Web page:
Active Object Recognition


It is argued that single-view object recognition is subject to many difficulties, mainly due to viewpoint-related ambiguities, occlusions and coincidences.  Recognition which is active, that is, that has the ability to vary viewpoint according to the interpretation status, overcomes many of these difficulties.  In the active approach, low-level image data is used to drive the sensor to a special viewpoint with respect to the object to be identified.  From such a viewpoint, the three-dimensional object recognition problem is reduced to a two-dimensional pattern recognition problem.  The system integrates several novel contributions.

First, there is a requirement for robust tracking of image primitives from one sensor position to the next, for which a novel tracking algorithm is presented.  The tracking is facilitated by the use of primitive-centred coordinate bases and local context for the description of image primitives. Each primitive P is described by the set of neighbouring primitives, expressed in a coordinate system based on P.

Second, we use a simple behaviour-based viewpoint control, in order to achieve the robustness necessary to reach a special view reliably.  The behaviours are interesting in that they are driven primarily by the current image data, making little use of inference concerning the three-dimensional structure of the scene.  Qualitatively, the three behaviours perform image-line-centering, image-line-following and camera-distance-correcting.

Third, we use probabilistic algorithms for efficient storage and retrieval of sets of feature vectors.  This problem arises in many recognition problems, and in particular in the problem of recognizing the two-dimensional pattern imaged at each special view.  Use is made of this error model to prune the search for the best model for a given query.  The use of an error model also allows quantification of the degree of ambiguity in object identification.

Finally, we describe a method for selecting additional special views in the case in which there remains uncertainty in the identity of the object of interest from the first special view acquired.

This was demonstrated on recognition of a particular origami object  from a jumble of them o
n a table top. A database of several origami objects was created by hand; the major point of interest was how to index into such a database. Point and line features did not suffice. However, object parts - planar faces - did suffice. NAd thus for each object a subset of its faces that permit each object to be distinguished from other objects (not necessarily one step-process; all distinguishing faces were identified) were labeled as ‘special views’, as shown below.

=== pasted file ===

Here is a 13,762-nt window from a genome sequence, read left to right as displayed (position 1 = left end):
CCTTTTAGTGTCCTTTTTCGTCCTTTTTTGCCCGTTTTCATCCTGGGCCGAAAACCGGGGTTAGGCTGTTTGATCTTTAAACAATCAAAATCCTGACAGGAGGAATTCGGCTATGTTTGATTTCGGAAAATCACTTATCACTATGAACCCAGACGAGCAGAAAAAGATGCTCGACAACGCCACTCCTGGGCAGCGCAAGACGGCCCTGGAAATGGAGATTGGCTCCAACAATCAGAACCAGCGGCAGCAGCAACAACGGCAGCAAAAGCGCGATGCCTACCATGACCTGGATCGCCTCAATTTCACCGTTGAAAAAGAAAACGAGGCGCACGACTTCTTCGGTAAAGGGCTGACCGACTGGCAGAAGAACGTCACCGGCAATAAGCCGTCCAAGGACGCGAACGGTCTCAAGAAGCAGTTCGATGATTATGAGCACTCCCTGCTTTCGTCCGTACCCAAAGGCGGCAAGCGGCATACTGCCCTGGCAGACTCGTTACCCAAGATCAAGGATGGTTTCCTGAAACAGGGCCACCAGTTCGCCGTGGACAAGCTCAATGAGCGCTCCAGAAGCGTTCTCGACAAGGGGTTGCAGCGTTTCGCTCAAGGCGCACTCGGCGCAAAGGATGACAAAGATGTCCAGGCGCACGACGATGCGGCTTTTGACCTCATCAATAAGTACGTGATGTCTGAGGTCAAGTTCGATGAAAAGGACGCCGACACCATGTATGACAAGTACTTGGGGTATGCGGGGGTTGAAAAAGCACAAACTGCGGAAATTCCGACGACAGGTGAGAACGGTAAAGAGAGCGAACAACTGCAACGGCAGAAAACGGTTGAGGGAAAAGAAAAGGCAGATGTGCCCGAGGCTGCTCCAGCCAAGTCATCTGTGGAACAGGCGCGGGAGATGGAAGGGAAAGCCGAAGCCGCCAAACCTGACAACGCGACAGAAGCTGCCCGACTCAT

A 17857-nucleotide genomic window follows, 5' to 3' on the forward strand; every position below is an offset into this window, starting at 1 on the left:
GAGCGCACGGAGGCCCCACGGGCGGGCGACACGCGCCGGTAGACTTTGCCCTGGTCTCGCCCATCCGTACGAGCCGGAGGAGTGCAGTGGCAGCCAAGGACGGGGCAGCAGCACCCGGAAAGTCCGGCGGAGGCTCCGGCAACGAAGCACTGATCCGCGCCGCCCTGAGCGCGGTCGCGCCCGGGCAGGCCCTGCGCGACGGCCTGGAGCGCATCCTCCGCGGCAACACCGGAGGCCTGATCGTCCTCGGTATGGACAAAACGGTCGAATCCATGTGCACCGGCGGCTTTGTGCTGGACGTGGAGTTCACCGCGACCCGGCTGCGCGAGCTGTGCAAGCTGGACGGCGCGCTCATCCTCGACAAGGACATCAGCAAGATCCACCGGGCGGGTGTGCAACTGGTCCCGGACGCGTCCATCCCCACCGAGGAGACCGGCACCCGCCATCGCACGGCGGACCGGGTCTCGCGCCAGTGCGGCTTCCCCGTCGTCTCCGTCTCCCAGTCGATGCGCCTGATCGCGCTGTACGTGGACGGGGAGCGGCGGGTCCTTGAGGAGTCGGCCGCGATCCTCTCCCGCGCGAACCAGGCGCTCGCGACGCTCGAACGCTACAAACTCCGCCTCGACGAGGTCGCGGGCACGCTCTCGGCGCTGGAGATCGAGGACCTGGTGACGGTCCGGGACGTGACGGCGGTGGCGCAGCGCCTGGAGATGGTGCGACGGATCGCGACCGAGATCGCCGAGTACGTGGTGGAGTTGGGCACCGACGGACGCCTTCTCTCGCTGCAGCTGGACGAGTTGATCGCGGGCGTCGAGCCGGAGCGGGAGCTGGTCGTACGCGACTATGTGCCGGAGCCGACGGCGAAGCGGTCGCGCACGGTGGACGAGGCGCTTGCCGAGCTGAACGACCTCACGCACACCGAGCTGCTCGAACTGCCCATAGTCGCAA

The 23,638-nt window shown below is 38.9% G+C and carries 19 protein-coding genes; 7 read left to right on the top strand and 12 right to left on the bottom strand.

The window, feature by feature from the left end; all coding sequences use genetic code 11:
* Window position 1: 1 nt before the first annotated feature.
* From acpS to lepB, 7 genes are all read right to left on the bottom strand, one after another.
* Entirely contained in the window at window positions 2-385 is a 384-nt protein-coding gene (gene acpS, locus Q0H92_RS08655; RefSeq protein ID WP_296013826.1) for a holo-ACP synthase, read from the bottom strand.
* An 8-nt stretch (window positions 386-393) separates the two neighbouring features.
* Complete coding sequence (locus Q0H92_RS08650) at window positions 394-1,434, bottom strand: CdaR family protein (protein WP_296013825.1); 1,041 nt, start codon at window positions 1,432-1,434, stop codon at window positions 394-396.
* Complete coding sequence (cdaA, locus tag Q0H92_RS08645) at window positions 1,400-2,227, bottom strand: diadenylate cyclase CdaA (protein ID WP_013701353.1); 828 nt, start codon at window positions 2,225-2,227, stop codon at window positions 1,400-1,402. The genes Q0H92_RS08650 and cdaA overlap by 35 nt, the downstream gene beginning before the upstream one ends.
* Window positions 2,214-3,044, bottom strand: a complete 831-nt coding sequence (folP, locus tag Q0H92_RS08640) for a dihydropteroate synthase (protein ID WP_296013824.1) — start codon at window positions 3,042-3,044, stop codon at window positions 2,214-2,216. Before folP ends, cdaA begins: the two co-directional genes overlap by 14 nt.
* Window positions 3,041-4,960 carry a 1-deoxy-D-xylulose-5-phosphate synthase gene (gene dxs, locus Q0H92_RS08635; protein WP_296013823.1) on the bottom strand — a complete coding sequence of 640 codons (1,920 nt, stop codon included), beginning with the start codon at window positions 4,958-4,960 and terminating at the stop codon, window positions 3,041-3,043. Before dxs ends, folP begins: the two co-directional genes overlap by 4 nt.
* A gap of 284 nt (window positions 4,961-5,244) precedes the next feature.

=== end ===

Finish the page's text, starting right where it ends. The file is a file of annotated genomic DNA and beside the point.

The robot setup included: TRW platform, CRSPlus arm, camera and light source fixed in the hand of the arm. As such, the setup was a 5 degree-of-freedom robot.

The set of motor behaviors then were able to drive the camera system to search for these special views.

There are three interacting behaviors that move the camera relative to the surface of a hemisphere over the table,  centred on the object group: tangentially, radially and rotation along the optical axis in place. There are additional behaviors of the x-y motion of the platform that are slaves to the needs of viewpoint selection.

A 1994 movie of the system in action is shown below. Its performance remains impressive even today. Note how the robot recognizes when ti can not reach a particular viewpoint and moves appropriately.



  1. Wilkes, D., Tsotsos, J.,  Integration of camera motion behaviours for active object recognition, Proc. International Association for Pattern Recognition Workshop on Visual Behaviors, p 10 - 19, Seattle, June 1994.

  2. Wilkes, D., Tsotsos, J., Behaviors for Active Object Recognition, SPIE Conference, p 225 - 239, Boston, Sept. 1993

  3. Wilkes, D., Tsotsos, J.K, Efficient Serial Associative Memory, CVPR'93, p701 -2.

  4. Wilkes, D., Tsotsos, J.K., Active Object Recognition, CVPR-92, Urbana, Ill, 1992 , p 136  - 141.

  5. D. Wilkes, S. Dickinson, and J.K. Tsotsos, Quantitative Modelling of View Degeneracy, Proceedings of the Eighth  Scandinavian Conference on Image Analysis, Tromso, Norway, May 1993.

  6. Wilkes, D., Dickinson, S., Tsotsos, J.,  A quantitative analysis of view degeneracy and its use for active focal length control, International Conference on Computer Vision, Cambridge MA, June 1995.

  7. Wilkes, D., Dickinson, S., Tsotsos, J.,  A quantitative analysis of view degeneracy and its use for active focal length control, International Conference on Computer Vision, Cambridge MA, June 1995.

  8. Dickinson, S., Christensen, H., Tsotsos, J.,  and Olofsson, G., Active Object Recognition Integrating Attention and Viewpoint Control, Proceedings, Third European Conference on Computer Vision, Stockholm, May 2-6, 1994.

  9. Dickinson, S., Christensen, H., Tsotsos, J., Olofsson, G., Active object recognition integrating attention and viewpoint control, Computer Vision and  Image Understanding 67-3, p239 - 260, 1997.

  10. Dickinson, S., Stevenson, S.,   Amdur, E., Tsotsos, J., Olsson, L.,Integrating Task-Directed Planning with Reactive Object Recognition, SPIE Conference, Boston, Sept. 1993.

  11. Tsotsos, J.K., Intelligent Control for Perceptually Attentive Agents: The S* Proposal, Robotics and Autonomous Systems 21-1, p5-21, July 1997.